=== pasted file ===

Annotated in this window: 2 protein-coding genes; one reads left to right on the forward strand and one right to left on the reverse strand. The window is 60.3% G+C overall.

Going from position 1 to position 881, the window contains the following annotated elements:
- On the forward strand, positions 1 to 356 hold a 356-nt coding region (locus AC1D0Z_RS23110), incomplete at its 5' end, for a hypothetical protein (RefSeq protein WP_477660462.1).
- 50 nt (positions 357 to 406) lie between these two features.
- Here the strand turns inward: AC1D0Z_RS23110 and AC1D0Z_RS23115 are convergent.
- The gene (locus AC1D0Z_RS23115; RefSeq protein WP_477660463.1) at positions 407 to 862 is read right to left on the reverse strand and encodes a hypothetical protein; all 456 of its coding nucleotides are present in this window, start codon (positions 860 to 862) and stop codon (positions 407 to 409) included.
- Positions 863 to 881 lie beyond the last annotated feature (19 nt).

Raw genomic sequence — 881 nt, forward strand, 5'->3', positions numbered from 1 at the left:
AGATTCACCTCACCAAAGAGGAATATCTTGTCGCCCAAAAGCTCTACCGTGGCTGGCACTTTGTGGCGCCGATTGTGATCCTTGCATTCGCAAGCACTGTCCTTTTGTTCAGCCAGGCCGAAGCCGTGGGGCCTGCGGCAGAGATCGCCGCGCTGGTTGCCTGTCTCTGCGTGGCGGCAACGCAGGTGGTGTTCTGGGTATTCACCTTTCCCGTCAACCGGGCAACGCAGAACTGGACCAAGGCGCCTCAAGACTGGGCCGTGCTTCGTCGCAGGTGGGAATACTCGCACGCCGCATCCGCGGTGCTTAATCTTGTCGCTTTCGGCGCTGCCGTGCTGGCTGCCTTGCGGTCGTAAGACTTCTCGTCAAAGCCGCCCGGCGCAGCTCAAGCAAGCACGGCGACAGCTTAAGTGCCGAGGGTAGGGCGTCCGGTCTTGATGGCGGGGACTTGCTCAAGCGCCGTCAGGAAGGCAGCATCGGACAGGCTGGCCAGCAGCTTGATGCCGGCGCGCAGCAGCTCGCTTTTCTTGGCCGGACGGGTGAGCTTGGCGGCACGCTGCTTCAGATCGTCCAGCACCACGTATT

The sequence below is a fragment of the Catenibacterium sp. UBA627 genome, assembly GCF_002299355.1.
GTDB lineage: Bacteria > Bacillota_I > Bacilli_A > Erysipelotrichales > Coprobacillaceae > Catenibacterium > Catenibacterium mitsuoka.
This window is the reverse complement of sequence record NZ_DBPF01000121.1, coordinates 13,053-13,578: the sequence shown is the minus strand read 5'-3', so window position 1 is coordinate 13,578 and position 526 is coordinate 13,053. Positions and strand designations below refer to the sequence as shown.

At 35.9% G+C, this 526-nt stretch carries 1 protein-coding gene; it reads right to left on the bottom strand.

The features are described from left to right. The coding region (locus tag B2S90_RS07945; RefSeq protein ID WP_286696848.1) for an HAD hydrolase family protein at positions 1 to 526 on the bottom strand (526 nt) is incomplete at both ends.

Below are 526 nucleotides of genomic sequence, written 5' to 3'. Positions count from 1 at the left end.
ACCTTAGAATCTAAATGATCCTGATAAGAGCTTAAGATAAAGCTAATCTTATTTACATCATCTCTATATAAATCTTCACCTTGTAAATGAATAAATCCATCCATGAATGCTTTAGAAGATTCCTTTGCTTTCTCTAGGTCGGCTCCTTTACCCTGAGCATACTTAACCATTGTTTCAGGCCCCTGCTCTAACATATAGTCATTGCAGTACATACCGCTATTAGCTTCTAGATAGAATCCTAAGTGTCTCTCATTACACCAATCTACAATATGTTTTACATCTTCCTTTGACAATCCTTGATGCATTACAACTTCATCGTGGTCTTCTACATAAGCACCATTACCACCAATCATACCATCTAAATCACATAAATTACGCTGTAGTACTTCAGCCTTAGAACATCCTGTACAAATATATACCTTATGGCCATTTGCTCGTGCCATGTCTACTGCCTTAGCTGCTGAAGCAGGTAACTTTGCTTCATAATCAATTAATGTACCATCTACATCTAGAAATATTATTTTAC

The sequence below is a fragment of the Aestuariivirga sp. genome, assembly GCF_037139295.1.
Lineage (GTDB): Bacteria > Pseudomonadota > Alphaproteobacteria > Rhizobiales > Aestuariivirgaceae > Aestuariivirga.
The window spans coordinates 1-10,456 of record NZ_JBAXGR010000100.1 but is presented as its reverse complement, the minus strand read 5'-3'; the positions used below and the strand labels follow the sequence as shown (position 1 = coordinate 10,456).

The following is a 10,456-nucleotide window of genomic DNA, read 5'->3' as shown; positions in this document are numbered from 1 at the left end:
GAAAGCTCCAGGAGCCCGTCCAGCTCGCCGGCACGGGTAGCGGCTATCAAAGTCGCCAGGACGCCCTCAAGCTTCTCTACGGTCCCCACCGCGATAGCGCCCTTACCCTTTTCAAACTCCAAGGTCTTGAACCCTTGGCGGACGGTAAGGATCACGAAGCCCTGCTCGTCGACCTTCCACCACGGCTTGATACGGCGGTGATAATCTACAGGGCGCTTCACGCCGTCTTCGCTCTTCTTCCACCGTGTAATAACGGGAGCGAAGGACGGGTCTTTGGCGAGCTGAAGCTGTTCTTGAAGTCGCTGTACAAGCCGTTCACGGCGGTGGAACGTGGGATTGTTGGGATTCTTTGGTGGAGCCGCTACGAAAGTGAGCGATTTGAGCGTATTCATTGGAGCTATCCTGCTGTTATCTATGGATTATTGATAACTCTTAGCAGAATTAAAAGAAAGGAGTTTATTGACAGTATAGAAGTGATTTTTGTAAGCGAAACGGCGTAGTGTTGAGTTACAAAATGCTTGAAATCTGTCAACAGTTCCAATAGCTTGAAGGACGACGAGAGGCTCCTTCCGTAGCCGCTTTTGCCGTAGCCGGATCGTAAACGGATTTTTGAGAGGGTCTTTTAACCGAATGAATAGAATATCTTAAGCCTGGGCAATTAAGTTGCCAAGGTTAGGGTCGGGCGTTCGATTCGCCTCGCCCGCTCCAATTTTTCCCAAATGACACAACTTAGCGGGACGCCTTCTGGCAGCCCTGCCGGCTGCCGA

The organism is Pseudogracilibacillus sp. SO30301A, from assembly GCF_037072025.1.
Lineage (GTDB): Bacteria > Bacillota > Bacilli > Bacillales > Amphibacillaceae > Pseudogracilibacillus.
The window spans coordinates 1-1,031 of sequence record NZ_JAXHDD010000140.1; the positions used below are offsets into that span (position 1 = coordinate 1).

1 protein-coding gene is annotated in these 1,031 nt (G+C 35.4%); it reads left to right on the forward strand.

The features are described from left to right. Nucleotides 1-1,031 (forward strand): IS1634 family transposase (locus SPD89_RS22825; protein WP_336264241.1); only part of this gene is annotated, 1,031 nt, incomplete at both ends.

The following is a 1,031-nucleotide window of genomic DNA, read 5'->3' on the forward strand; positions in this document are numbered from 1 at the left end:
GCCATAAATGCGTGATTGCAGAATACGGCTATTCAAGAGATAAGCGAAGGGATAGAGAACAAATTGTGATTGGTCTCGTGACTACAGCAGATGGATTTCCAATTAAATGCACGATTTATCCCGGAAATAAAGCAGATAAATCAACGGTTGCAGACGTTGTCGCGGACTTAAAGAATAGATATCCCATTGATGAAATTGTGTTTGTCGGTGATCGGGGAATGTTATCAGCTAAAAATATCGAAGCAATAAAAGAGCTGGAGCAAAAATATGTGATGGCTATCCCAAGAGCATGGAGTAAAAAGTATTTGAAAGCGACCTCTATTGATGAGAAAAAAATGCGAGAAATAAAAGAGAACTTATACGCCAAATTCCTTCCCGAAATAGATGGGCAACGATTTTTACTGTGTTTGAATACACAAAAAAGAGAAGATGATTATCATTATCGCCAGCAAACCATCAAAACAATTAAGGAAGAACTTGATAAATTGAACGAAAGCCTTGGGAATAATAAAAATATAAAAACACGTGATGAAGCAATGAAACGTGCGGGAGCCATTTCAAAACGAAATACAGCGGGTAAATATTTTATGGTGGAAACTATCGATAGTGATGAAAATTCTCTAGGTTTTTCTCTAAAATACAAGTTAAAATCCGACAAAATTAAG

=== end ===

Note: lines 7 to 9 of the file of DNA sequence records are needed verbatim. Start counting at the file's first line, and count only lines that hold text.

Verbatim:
- Positions 863 to 881 lie beyond the last annotated feature (19 nt).

Raw genomic sequence — 881 nt, forward strand, 5'->3', positions numbered from 1 at the left:
AGATTCACCTCACCAAAGAGGAATATCTTGTCGCCCAAAAGCTCTACCGTGGCTGGCACTTTGTGGCGCCGATTGTGATCCTTGCATTCGCAAGCACTGTCCTTTTGTTCAGCCAGGCCGAAGCCGTGGGGCCTGCGGCAGAGATCGCCGCGCTGGTTGCCTGTCTCTGCGTGGCGGCAACGCAGGTGGTGTTCTGGGTATTCACCTTTCCCGTCAACCGGGCAACGCAGAACTGGACCAAGGCGCCTCAAGACTGGGCCGTGCTTCGTCGCAGGTGGGAATACTCGCACGCCGCATCCGCGGTGCTTAATCTTGTCGCTTTCGGCGCTGCCGTGCTGGCTGCCTTGCGGTCGTAAGACTTCTCGTCAAAGCCGCCCGGCGCAGCTCAAGCAAGCACGGCGACAGCTTAAGTGCCGAGGGTAGGGCGTCCGGTCTTGATGGCGGGGACTTGCTCAAGCGCCGTCAGGAAGGCAGCATCGGACAGGCTGGCCAGCAGCTTGATGCCGGCGCGCAGCAGCTCGCTTTTCTTGGCCGGACGGGTGAGCTTGGCGGCACGCTGCTTCAGATCGTCCAGCACCACGTATT